Tag Archives: gardening

The Essential Tulip-Planting Companion

In the spirit of putting down roots in our new home, Travis procured over 400 tulip bulbs for us to plant around the house. I think his purchase was inspired, in part, by the magical experience that I had a few years ago when I visited him in Washington at the Skagit Valley Tulip Festival that takes place a short drive north of Seattle….

Tulip Festival 3

Tulip Festival 1The festival included fields of tulips that stretched as far as the eye could see, lighting up the grey day in a kaleidoscope of luminescence. It was UH-MAZING. If you’re a flower nerd like me, you can go here to find out more about the festival.

Not surprisingly, when our box of 400 tulip bulbs was delivered, excitement swelled in my chest as I thought about all of the wonderful colors that would greet us next spring. Then I realized that 400 tulip bulbs meant digging 400 holes, and my excitement shriveled up like a raisin in the sun.

9855446Fortunately, Travis had a plan! Cue drill-powered planting auger, stage left.

This little tool is a tulip-planting HERO. Powered by a cordless drill, it makes extremely quick work of digging perfect 4-6″ holes for tulips and any other bulb that has to be buried sufficiently below the ground. In less than forty-five minutes, we planted the first hundred bulbs in a sweeping wave around our side door.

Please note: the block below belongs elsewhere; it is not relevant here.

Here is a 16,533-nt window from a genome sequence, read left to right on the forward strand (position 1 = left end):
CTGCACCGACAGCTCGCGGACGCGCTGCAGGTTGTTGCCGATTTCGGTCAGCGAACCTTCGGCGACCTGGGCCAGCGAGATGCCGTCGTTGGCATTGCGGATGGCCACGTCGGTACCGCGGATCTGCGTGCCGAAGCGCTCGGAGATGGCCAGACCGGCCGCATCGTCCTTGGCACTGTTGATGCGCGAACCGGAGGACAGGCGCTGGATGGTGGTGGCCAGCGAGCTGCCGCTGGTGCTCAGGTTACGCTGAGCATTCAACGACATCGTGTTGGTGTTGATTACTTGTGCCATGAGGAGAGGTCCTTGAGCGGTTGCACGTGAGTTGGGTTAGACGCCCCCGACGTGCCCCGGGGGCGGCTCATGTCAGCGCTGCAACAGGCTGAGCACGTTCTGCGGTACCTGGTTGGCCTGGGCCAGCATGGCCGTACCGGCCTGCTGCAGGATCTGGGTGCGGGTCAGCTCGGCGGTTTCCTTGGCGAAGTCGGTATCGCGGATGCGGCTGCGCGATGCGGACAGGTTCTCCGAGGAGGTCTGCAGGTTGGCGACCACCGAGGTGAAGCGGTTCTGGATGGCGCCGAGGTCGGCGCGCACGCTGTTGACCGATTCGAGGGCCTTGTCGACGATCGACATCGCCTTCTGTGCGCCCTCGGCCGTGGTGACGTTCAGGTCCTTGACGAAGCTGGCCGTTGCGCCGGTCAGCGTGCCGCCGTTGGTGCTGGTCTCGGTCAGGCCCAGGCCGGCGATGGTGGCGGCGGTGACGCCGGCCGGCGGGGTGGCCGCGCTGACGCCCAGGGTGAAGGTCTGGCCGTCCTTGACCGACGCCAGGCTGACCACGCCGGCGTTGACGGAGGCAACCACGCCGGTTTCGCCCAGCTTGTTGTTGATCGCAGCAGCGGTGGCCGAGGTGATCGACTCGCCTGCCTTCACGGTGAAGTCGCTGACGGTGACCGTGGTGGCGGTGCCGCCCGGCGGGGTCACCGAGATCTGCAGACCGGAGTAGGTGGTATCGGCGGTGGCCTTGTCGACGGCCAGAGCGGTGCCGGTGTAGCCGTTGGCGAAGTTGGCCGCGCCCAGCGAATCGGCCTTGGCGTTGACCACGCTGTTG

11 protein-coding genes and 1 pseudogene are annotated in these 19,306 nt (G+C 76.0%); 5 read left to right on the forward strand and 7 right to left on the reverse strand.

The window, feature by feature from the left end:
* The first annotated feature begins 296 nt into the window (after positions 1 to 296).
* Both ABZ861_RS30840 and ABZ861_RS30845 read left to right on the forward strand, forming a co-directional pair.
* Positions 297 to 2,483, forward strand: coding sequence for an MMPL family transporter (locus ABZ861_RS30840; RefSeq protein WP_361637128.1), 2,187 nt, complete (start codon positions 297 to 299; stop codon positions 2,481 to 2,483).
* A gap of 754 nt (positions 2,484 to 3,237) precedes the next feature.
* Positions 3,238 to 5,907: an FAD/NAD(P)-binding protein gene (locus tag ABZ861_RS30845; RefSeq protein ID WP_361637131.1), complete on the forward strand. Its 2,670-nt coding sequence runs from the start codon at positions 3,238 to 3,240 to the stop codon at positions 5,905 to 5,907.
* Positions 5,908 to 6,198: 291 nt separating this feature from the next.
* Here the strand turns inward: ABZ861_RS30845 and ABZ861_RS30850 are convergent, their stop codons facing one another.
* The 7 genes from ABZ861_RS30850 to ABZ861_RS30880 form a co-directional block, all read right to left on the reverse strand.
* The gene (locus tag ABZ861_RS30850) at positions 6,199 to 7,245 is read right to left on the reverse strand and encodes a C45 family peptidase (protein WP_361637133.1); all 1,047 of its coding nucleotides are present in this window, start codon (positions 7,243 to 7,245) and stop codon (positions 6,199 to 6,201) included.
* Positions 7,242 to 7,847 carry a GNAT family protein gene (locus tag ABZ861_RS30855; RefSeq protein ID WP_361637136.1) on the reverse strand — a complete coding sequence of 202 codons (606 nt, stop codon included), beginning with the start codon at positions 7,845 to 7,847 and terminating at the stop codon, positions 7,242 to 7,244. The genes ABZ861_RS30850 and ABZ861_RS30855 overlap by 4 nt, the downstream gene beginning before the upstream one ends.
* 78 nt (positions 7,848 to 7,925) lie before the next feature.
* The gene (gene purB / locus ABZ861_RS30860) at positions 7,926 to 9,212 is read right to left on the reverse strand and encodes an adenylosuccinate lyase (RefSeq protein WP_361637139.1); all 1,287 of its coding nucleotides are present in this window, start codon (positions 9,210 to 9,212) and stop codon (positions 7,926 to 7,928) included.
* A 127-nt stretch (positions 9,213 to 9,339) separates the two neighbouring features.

It probably would have taken even less time if someone other than me was planting the tulip bulbs, but I have to measure the holes at least twice to be sure they’re the appropriate depth, gently tuck each little bulb into its hole, possibly sing to it, and then ever-so-carefully cover it back up with dirt and peat moss. There’s no rushing this process.

So, in summary, I’m not a huge fan of mono-tasking tools, but this one was absolutely worth every penny of it’s $19.95 asking price on Amazon. Soon we’ll get the rest of the tulip bulbs planted and then sit back and wait for the rainbow come spring!

Tulip Festival 2

 

The Case Against Tomato Cages

My very first tomato plant was a hybrid variety that I bought on impulse at a flower fair in the last few weeks of my senior year in college. I named it Mater, and it lived quite happily in a large container on the back porch of our house, safely ensconced in a shiny new tomato cage.

The next year, there was Mater the Second and a few squash plants. The year after that, there was Mater the Third, and even more vegetable plants. What began as an impulsive little purchase had grown into a steadfast interest in gardening. I think the tipping point was the year I realized that if I bought seeds instead of plants I could get so many more plants for a fraction of the cost!

Because my Mater and its back-porch progeny did well with a tomato cage,  I assumed that the legion of tomato plants I was starting from seed would also do well in tomato cages.

Naturally, then, I thought I was so clever when I bought 20 used tomato cages off of Craig’s List for $20. What a deal, right? They sell for anywhere from $2.00 – $8.00 per cage, depending on where you’re purchasing them, and here I was buying them for a dollar a pop. I was sure I had scored a brilliant bargain, until this happened:

tomatofail

The tomato cages started falling like dominoes under the weight of my ripening tomato bounty and some were straining so hard against the weight of the plants that they had split apart at the seams.

Evidently, even determinate tomatoes can out-grow a tomato cage, and when paired with loose, sandy soil like what I had in my raised garden beds, the plants will literally pop the cages right out of the dirt! Rebar reinforcements help, but after this summer of #tomatofails  I plan on relinquishing the tomato cages, too.